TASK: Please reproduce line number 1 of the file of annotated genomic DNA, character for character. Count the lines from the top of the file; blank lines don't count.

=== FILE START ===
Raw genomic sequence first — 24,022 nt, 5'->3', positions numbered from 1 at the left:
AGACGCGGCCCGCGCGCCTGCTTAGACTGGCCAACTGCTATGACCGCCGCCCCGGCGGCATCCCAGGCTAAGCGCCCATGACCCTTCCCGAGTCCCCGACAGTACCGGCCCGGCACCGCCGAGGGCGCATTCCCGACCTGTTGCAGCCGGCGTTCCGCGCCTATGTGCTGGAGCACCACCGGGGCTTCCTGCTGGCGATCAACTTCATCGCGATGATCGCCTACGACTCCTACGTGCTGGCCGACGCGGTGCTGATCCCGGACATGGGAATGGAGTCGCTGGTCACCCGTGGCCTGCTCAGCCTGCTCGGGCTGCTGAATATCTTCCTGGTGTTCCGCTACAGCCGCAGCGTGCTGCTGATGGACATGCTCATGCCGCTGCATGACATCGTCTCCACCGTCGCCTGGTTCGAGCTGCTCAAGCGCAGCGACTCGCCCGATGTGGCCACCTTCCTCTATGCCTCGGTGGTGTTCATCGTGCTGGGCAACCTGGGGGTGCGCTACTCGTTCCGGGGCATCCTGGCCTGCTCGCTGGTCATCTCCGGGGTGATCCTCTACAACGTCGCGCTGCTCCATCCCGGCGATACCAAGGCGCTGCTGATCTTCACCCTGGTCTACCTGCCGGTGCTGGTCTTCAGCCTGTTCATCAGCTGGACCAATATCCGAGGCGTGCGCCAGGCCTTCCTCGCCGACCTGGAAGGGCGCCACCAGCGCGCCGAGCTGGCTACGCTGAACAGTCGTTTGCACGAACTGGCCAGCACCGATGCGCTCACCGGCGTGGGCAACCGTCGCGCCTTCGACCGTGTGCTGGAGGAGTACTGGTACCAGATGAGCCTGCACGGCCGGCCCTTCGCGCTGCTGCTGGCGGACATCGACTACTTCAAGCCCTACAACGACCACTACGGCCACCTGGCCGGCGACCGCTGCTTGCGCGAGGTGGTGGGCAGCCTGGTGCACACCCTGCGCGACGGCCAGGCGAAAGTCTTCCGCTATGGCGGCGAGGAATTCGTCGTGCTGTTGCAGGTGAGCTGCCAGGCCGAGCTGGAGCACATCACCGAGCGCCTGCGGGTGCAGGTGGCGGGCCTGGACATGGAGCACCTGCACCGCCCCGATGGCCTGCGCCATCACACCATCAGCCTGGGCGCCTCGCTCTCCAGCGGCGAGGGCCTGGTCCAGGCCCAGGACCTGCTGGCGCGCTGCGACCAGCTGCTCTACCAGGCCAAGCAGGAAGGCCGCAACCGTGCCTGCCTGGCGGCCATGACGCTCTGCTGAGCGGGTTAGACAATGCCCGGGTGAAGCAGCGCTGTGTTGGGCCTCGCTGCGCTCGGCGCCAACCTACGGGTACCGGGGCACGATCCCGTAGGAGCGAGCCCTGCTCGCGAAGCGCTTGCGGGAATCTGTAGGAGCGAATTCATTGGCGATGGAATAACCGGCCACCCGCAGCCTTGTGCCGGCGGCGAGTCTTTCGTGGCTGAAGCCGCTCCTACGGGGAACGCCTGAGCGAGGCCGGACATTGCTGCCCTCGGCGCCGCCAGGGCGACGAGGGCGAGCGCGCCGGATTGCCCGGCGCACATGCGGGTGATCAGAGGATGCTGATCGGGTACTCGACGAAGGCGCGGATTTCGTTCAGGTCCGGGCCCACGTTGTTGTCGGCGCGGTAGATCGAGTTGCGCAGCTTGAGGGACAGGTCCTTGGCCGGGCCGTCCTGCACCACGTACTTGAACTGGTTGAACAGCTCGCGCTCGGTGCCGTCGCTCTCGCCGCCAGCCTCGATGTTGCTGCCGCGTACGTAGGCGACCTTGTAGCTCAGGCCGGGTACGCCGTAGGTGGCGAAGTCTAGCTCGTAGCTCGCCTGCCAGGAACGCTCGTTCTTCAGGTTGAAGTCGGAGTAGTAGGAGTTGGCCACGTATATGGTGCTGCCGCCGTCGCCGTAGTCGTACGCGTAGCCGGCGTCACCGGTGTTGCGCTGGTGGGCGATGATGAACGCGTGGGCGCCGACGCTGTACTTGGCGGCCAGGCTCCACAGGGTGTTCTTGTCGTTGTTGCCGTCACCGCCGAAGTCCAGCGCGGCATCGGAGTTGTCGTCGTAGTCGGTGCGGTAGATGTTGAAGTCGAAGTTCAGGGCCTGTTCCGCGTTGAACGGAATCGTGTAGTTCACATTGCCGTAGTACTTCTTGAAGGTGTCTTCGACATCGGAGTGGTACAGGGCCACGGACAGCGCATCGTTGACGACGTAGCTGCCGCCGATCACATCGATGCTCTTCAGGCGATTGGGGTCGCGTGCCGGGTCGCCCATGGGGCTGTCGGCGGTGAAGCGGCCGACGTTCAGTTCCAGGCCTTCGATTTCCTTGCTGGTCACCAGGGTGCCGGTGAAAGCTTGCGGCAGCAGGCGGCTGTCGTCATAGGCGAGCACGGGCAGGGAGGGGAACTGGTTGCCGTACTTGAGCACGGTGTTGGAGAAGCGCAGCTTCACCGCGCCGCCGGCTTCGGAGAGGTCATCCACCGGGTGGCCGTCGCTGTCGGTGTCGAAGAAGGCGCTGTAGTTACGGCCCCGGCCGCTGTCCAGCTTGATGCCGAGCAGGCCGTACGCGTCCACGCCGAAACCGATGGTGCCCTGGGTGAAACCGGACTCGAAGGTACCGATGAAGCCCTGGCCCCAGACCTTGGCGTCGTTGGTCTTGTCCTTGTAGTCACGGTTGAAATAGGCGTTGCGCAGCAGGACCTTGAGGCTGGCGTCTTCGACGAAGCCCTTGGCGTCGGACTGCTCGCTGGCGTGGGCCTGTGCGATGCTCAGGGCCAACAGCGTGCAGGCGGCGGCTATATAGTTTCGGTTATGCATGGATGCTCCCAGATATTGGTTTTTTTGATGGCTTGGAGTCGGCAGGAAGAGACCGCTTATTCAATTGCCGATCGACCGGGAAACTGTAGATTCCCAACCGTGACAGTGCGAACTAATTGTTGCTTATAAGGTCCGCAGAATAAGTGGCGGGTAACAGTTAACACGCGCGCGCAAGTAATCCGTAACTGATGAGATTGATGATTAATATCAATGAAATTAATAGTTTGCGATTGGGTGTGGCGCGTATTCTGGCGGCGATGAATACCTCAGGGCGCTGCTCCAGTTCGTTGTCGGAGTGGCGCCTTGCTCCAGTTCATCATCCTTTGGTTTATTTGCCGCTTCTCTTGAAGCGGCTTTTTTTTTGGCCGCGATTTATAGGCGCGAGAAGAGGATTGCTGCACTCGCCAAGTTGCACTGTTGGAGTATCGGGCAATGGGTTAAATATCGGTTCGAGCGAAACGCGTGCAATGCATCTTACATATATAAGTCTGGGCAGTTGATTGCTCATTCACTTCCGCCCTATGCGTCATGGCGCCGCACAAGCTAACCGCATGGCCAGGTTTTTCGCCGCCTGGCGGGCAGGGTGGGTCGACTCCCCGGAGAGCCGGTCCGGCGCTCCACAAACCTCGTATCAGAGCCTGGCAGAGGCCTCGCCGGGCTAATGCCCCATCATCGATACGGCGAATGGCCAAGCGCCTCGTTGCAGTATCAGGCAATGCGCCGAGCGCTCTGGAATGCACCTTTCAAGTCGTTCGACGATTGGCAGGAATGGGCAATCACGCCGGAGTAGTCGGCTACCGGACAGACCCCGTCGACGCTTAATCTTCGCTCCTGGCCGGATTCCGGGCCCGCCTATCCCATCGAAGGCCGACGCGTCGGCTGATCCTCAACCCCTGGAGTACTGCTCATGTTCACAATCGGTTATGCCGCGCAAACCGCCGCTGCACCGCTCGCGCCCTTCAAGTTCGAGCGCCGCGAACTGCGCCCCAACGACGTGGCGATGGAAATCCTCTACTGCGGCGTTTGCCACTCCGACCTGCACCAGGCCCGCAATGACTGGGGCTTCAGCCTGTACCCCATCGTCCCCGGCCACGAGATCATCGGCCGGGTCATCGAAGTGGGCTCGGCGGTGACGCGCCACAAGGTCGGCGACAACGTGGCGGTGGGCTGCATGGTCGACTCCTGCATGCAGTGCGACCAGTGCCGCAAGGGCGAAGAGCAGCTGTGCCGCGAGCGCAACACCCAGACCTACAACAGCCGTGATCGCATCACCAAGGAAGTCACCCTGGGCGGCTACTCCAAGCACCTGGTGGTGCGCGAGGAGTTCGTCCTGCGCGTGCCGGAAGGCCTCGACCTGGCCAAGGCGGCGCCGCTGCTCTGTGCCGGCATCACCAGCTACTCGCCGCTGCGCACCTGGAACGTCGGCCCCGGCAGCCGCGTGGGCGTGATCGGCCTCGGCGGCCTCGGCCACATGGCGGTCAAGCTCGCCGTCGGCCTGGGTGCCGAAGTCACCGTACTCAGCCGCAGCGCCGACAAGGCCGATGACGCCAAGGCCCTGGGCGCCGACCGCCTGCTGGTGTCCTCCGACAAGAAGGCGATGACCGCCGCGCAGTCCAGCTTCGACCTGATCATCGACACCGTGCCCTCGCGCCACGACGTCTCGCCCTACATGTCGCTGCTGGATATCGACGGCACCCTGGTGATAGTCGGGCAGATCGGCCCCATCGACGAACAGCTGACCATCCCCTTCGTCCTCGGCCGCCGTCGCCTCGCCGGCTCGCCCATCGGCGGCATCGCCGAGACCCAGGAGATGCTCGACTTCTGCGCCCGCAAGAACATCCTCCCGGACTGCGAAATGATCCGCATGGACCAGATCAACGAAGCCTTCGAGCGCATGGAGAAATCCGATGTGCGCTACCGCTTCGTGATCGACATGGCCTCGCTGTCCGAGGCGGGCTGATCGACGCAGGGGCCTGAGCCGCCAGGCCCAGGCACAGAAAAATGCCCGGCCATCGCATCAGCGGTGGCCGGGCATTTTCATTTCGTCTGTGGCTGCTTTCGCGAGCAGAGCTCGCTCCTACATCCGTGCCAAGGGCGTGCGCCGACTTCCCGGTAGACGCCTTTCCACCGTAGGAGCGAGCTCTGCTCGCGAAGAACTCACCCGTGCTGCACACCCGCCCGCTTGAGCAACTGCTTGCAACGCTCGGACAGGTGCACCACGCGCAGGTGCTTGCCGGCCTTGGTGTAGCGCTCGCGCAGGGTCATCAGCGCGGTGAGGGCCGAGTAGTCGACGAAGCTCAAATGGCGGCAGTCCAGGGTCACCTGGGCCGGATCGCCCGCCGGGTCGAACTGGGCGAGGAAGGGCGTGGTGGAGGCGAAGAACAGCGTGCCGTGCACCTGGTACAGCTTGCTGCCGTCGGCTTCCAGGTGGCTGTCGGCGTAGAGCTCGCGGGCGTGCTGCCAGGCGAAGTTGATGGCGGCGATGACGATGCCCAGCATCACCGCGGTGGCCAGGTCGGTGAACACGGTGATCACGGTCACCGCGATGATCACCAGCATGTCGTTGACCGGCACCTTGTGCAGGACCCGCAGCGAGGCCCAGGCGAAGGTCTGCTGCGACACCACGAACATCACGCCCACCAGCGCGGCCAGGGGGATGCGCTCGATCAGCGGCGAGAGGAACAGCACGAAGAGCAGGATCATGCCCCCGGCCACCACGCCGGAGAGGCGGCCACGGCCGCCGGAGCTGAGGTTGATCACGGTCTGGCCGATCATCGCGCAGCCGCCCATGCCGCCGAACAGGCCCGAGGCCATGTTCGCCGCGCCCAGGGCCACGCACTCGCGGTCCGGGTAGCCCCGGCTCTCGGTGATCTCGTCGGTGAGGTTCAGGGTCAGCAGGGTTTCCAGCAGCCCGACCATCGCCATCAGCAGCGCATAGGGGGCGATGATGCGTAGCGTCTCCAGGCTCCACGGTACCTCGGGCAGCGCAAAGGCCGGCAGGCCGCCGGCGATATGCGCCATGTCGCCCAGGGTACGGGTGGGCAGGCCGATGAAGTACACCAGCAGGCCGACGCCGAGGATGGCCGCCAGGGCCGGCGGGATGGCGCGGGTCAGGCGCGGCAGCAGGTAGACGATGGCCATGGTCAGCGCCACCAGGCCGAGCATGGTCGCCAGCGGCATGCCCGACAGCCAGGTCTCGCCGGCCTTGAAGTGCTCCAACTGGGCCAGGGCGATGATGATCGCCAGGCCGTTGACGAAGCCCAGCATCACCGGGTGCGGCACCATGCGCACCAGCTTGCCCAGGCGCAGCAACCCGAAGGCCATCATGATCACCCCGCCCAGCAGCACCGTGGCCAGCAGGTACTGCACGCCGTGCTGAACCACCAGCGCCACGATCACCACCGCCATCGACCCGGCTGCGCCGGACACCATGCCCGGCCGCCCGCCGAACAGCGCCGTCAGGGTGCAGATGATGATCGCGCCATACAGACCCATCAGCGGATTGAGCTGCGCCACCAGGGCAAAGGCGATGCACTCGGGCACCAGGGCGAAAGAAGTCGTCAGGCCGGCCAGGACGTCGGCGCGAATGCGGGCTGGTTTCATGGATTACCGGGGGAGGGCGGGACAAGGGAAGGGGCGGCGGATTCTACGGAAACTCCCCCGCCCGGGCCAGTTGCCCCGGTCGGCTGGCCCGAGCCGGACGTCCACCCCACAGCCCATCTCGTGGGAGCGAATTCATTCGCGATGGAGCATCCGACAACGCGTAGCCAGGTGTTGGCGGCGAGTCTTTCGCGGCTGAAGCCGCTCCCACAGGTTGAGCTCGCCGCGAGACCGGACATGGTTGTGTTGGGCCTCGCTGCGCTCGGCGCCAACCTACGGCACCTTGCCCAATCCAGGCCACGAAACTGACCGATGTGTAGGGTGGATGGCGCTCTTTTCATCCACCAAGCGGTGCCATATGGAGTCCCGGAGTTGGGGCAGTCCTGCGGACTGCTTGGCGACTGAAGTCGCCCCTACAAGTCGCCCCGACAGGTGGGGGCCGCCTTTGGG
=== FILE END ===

Raw genomic sequence first — 24,022 nt, 5'->3', positions numbered from 1 at the left: